With over 30 international markets and independent beauty consultants selling its products across the globe, Mary Kay boasts a sprawling network of people desperate for ways to connect, share, and store files, data, and other information. In the past, the organization used Dropbox primarily for file transfers, but the recent rise of remote work had the team rethinking their workflow. Today, Dropbox "is really where our company's work lives," says David Wilson, Senior Manager of Creative Technology and Production for the organization's U.S. Creative Services team. "It's just wonderful to have something that's a Swiss Army knife of creative tools. It would almost be easier to say what we don't use it for."
Below, Wilson talks through how Mary Kay leverages Dropbox products to distribute information about—and collect assets from—an event, organize and search through the photos and videos, and work asynchronously with the files to create the organization's monthly digital magazine.
Step 1: Preparation and preproduction
We're a direct sell company that has hundreds of thousands of independent beauty consultants who we need to communicate with and a lot of typical solutions that vendors offer don't work for us very well. We do a lot of events and we need to first announce the event, and then have an easy way for attendees to send us photos we can use on social and in our magazine, Applause.
With Dropbox Transfer, we can take one link and send it out to as many people as we want, which is a great way of delivering an invitation via PDF. Separately, we can also send out a file request, asking attendees to send us their favorite photos and videos using a specific link. It's simple for them to send back the photos, and they'll automatically go into a folder we created so finding them and looking through them is easy for our team. From a security perspective, it's much more secure than an FTP site since individual independent beauty consultants don't have access to see anyone else's files.
Step 2: Browse, search, and transfer the assets
We now have all of our creative files stored on Dropbox, including all the pictures from the event. Our social media team or the sales development team will browse through the photos, determine which ones they want to use, and make sure we have the rights to use them. If another team member needs to find a specific photo, it's easy to search. In the past, we just didn't really have the ability to search our file servers. That's not the case with Dropbox. Now we don't worry about finding things anymore.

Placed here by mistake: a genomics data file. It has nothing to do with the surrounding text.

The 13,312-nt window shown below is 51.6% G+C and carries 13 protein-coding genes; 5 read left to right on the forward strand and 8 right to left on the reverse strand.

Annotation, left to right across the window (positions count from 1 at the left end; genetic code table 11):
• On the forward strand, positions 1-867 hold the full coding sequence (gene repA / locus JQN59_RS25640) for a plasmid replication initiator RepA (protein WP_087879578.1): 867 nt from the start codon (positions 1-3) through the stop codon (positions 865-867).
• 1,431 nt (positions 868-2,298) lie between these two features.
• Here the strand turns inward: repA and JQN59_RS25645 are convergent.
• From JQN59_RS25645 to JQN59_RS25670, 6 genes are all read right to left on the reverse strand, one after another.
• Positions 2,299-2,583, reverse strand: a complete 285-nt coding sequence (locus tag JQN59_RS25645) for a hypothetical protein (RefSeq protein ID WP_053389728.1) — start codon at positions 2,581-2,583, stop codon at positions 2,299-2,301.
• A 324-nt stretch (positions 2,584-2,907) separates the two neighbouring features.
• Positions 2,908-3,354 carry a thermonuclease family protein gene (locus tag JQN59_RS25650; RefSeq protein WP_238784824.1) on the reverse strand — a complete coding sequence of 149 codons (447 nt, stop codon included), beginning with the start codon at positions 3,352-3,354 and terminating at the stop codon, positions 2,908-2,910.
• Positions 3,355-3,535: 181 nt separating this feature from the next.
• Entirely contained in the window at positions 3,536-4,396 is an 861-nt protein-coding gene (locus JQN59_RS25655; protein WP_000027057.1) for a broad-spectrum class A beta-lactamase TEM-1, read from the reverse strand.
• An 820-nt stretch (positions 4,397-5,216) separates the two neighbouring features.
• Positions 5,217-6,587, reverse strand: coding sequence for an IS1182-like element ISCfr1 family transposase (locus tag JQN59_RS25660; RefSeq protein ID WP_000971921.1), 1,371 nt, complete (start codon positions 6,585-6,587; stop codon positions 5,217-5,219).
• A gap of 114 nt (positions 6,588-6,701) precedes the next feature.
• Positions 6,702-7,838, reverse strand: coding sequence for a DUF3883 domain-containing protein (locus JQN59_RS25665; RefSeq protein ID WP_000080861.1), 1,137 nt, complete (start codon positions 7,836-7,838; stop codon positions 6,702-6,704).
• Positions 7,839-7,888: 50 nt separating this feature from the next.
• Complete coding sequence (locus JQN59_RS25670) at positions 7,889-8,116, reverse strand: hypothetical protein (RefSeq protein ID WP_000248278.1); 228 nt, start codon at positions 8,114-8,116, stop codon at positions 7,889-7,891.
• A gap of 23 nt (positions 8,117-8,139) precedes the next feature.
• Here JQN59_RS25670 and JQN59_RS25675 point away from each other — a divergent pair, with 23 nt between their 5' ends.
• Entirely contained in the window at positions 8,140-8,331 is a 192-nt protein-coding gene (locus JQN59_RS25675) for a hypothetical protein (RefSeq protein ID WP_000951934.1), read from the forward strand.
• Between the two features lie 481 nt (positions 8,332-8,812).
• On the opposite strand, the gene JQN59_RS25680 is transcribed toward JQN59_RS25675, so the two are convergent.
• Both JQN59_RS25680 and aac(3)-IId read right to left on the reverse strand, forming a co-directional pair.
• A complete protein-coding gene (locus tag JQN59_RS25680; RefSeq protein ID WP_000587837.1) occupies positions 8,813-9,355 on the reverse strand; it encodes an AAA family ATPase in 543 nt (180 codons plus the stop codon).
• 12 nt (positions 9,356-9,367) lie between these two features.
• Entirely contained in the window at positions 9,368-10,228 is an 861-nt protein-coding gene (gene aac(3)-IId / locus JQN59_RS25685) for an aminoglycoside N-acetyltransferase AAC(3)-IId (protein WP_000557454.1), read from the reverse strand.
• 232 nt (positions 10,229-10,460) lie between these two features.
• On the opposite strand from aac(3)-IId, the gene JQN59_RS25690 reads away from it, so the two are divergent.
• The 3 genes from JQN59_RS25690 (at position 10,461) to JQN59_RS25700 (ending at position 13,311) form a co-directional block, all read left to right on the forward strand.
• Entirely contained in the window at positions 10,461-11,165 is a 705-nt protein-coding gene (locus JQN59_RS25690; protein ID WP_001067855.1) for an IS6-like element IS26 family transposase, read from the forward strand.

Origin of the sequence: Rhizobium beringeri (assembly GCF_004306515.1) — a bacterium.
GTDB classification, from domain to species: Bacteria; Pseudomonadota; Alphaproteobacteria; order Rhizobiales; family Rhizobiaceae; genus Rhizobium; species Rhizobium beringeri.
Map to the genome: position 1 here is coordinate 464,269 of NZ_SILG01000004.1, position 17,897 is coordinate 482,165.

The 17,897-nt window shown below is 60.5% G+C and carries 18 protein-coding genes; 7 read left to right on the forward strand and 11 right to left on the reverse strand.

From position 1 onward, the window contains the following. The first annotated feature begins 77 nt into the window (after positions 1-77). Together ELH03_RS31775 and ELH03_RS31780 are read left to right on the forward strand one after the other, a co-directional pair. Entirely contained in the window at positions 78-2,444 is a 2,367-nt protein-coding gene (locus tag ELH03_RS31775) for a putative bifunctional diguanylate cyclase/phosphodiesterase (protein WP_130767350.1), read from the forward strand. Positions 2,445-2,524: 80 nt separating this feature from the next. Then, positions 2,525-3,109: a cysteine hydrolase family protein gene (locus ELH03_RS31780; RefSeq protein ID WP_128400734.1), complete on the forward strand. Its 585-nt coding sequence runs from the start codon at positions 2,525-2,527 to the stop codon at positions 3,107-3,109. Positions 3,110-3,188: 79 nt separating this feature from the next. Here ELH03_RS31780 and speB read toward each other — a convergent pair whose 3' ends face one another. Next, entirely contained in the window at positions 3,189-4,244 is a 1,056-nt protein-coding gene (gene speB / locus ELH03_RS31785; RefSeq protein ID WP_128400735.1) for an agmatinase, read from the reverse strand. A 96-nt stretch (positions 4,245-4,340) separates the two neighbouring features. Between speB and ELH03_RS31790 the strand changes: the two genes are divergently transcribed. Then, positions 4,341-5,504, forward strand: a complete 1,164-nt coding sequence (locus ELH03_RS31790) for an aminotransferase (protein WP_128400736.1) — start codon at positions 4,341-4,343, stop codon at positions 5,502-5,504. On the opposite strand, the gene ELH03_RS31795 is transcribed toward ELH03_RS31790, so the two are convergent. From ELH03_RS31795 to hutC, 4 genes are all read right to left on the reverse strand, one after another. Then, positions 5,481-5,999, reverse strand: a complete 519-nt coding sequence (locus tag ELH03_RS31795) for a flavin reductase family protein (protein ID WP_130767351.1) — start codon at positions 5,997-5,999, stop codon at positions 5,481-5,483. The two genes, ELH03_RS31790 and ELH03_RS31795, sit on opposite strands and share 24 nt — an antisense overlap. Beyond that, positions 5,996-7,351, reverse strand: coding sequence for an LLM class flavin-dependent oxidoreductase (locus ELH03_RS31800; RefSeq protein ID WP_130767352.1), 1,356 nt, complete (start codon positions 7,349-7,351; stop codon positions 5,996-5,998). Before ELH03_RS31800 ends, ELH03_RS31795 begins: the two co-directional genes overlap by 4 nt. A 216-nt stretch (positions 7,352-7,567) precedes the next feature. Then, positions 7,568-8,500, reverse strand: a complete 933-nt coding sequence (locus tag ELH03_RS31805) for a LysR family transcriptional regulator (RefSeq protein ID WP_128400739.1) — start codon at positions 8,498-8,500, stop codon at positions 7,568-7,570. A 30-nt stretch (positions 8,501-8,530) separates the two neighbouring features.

Transferring files is also much easier. Say we need to move thousands of photos from an event from one location to another. We had another cloud solution in the past but frequently when we were transferring large batches of files, those operations would just fail or we'd have many file corruptions. Even when it worked, it was so slow. With Dropbox, you just initiate the transfer as a web operation and go about your day. The transfer happens quickly, smoothly, and seamlessly.
Step 3: Creative production
The creative team has the photos they want to use and someone wrote copy. A team of designers are working on creating pages to go in the magazine. They are remote and async, so a system that ensures only one person is working on a file at once is essential to prevent versioning issues or other lost work. Dropbox has a feature called ‘locked for editing.’ It's so simple. When using file check in and check out, all you have to do is right click, say locked for editing, and it's locked. What Dropbox does is so simple and elegant. Now say I need to know who has the file out. That's easy, too. Double click on the file and it will tell you it's locked for editing, report who has it locked, and ask if you'd want to request they unlock it for you. How amazing, you know? If the person who locked it is unavailable for some reason, we can go in as an admin and unlock it as well.
Step 4: Commenting and reviewing
Dropbox makes it really easy to comment on a file or create a Capture video to make comments. If we're doing a quick review on video, we just use Capture to talk through the review and send it for anyone to look at in the future. Or, if we want to comment on an existing PDF of the photo spread, we can do that with the PDF editor. Multiple options to get to the same place.
And viola. The PDF is built and ready to ship out to thousands of people across the world. Another win for Mary Kay and Dropbox.
Bonus step: Never lose anything
The ability to easily retrieve a deleted file or an earlier version of a file is key.
On our file servers in the past, yes, we'd do backups every few days. But, if you had something that was added to the server since the last backup and there wasn't a backup before it was accidentally deleted, there's no getting it back. And even then, you're going back to a version that might have been several iterations older than the most recent copy. That would lead to people stashing multiple versions of files, which was a real problem because it created a scenario where one version got approved but another one got shipped accidentally. Now, however, every time you save a file, Dropbox is saving it for you. People don't need to worry about making a copy and saving a separate version. They have the confidence that it's there. If they need it, they can go back to it by right-clicking 'Go to Version History.' They know it's there now, which gives them real peace of mind.